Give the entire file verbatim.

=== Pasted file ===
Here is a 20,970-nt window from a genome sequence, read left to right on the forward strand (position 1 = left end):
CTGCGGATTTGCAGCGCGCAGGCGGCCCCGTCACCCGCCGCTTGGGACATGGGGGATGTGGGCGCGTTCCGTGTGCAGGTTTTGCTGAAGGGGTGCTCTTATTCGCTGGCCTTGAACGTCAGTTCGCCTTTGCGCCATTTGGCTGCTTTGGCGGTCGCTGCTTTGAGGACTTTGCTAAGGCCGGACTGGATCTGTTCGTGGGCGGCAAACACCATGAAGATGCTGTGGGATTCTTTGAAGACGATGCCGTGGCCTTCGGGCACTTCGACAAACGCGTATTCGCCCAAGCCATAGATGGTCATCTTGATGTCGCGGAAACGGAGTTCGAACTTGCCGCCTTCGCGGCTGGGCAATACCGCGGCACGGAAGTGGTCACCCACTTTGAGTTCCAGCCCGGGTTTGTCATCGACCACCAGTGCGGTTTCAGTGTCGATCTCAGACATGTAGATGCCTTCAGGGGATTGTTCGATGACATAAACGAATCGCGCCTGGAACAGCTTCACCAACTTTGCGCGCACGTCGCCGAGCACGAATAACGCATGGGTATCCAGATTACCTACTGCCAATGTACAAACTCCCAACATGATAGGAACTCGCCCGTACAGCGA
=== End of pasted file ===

Here is a 20,970-nt window from a genome sequence, read left to right on the forward strand (position 1 = left end):
CTGCGGATTTGCAGCGCGCAGGCGGCCCCGTCACCCGCCGCTTGGGACATGGGGGATGTGGGCGCGTTCCGTGTGCAGGTTTTGCTGAAGGGGTGCTCTTATTCGCTGGCCTTGAACGTCAGTTCGCCTTTGCGCCATTTGGCTGCTTTGGCGGTCGCTGCTTTGAGGACTTTGCTAAGGCCGGACTGGATCTGTTCGTGGGCGGCAAACACCATGAAGATGCTGTGGGATTCTTTGAAGACGATGCCGTGGCCTTCGGGCACTTCGACAAACGCGTATTCGCCCAAGCCATAGATGGTCATCTTGATGTCGCGGAAACGGAGTTCGAACTTGCCGCCTTCGCGGCTGGGCAATACCGCGGCACGGAAGTGGTCACCCACTTTGAGTTCCAGCCCGGGTTTGTCATCGACCACCAGTGCGGTTTCAGTGTCGATCTCAGACATGTAGATGCCTTCAGGGGATTGTTCGATGACATAAACGAATCGCGCCTGGAACAGCTTCACCAACTTTGCGCGCACGTCGCCGAGCACGAATAACGCATGGGTATCCAGATTACCTACTGCCAATGTACAAACTCCCAACATGATAGGAACTCGCCCGTACAGCGA